As prepared for delivery.
Thank you, Mandeep, for the introduction. I am proud to host this roundtable with our Bridge Collaborative partners, and I am delighted to see this wonderful group of experts around the table – many of whom I know well.
Integrated health and environment solutions are critical for achieving the 2030 Agenda for Sustainable Development, and the hope for today’s conversation is to have an in-depth exchange of ideas on promising approaches, while also reflecting honestly about the political, financial, communication and other challenges standing in the way of progress.
Because of the range of institutions and sectors represented in the room, and the diverse perspectives that you each bring to the conversation, I am confident that this dialogue will help uncover new insights, spur innovative ideas, and hopefully foster new partnerships.
For this audience, I don’t need to repeat the statistics, but I do believe that simple, clean figures are powerful and effectively communicate the urgency to policy makers and can help create bottom-up demand for action. For example, almost a quarter of global deaths are attributable to unhealthy environments .
Of course, ‘clean numbers’ often mask inequities - the fact that the poorest and most marginalized are disproportionately impacted. And ‘clean numbers’ often mask complexity - dynamic interactions and feedback loops, potential for co-benefits, and trade-offs. In fact, policy incoherence is a real challenge for progress on this agenda. Roughly 6.5 percent of global GDP goes to subsidizing dirty fossil fuels while air pollution, to a large extent due to the burning of these same fuels, kills 7 million people annually and costs our economies over US$200 billion in lost labor income .
Our main goal as a development community is to create a virtuous cycle that benefits both people and planet, reduces poverty and inequalities, and grows economies sustainably. I believe that health can be a compelling narrative for action, whether on climate change, biodiversity loss, pollution, and more. We saw this in China, for example, where the public demanded greater action on smog and air pollution, largely because of health reasons. This led to China’s unprecedented engagement and commitment to tackling climate change .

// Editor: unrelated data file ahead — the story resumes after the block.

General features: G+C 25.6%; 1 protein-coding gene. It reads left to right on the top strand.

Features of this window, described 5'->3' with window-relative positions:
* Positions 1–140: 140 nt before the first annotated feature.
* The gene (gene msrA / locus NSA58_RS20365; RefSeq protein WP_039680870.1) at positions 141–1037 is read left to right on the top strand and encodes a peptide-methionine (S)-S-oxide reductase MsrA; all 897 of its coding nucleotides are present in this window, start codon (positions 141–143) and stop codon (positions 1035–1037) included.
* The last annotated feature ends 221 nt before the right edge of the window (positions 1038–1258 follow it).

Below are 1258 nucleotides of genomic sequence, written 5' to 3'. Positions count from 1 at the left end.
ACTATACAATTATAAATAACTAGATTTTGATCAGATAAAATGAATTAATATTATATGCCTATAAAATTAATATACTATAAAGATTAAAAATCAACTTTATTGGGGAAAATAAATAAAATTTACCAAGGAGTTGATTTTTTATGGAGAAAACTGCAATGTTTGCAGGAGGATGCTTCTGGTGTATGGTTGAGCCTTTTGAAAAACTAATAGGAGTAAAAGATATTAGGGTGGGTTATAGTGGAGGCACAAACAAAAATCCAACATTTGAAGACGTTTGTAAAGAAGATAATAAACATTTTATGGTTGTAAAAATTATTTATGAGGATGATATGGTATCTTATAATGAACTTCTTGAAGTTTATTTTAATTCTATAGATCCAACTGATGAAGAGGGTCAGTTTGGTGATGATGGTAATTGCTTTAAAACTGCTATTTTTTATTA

Yet action requires more than simply a compelling narrative: inclusive governance, adequate finance, accountability, data, innovation, are all needed. I look forward to your reflections and recommendations on how to speed up the pace of progress and regret that I am not able to stay beyond the opening section.
But I can commit my organization, UNDP, to continue to work hand in hand with the WHO, UNEP, and other partners to advance the integration of health and the environment in our support to countries to implement the 2030 Agenda. We have large policy and programmatic portfolios across health, environment, climate change mitigation and adaptation, gender equality, poverty reduction, and governance. And are already working with partners on various initiatives at the nexus of health, environment, energy and climate change. For example, our “Solar for Health” project in collaboration with the Global Fund has helped install solar systems in remote health facilities across Africa. And we work closely with the WHO to support climate-resilient health systems.
We hope to further develop existing relationships and programmes in the coming years and foster new ones for even greater impact. This discussion is a good step in that direction and I thank the Bridge Collaborative for partnering with us today.
I now give the floor to my co-chair Mark Tercek.